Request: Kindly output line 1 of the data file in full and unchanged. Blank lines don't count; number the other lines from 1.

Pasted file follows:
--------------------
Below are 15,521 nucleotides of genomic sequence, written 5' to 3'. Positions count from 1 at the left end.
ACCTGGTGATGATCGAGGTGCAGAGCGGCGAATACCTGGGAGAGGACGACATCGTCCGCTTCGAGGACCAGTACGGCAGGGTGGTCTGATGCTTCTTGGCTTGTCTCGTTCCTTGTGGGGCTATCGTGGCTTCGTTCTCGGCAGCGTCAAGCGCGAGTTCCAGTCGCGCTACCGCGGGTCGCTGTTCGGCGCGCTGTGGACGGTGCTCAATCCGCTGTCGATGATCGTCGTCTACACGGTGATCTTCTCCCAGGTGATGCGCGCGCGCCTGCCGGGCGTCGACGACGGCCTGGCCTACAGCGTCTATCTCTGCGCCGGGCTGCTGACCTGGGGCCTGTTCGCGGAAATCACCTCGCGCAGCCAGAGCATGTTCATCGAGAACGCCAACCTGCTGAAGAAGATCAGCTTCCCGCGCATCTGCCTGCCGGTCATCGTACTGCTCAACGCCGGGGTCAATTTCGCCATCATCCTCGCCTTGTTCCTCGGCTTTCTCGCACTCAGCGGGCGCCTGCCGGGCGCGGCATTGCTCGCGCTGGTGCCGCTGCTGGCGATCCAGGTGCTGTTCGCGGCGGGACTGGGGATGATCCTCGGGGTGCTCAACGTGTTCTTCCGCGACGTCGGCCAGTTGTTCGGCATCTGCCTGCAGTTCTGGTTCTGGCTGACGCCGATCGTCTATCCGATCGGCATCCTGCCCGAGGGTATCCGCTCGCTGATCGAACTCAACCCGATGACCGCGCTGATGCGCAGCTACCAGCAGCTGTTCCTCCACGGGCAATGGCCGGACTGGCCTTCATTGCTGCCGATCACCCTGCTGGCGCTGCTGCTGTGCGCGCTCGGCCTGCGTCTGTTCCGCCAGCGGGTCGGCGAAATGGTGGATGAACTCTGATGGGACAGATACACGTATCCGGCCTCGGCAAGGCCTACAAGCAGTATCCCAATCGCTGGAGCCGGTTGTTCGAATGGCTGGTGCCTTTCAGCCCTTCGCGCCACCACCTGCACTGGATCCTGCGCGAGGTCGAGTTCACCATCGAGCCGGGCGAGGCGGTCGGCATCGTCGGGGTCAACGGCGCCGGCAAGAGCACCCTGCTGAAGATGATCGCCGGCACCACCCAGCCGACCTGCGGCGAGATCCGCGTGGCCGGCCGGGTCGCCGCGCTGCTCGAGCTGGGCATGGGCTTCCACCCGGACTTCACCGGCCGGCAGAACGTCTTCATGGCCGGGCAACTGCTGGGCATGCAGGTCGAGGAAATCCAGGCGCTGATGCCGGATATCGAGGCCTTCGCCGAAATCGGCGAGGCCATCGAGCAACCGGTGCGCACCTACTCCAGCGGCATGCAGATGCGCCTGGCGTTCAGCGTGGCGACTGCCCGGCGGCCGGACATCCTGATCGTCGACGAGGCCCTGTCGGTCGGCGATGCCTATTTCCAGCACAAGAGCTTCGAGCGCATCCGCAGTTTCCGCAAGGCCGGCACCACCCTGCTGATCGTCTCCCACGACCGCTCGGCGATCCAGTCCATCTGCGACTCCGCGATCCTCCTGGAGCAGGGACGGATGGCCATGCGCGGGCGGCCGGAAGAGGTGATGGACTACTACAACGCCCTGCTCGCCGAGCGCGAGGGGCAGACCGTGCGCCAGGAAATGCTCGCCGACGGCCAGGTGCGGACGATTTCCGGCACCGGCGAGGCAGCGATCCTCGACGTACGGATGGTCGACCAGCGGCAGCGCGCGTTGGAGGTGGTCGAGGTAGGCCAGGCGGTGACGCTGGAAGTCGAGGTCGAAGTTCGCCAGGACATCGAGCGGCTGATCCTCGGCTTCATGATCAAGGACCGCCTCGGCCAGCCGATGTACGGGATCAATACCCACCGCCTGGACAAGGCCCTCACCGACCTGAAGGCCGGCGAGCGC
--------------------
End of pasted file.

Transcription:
Below are 15,521 nucleotides of genomic sequence, written 5' to 3'. Positions count from 1 at the left end.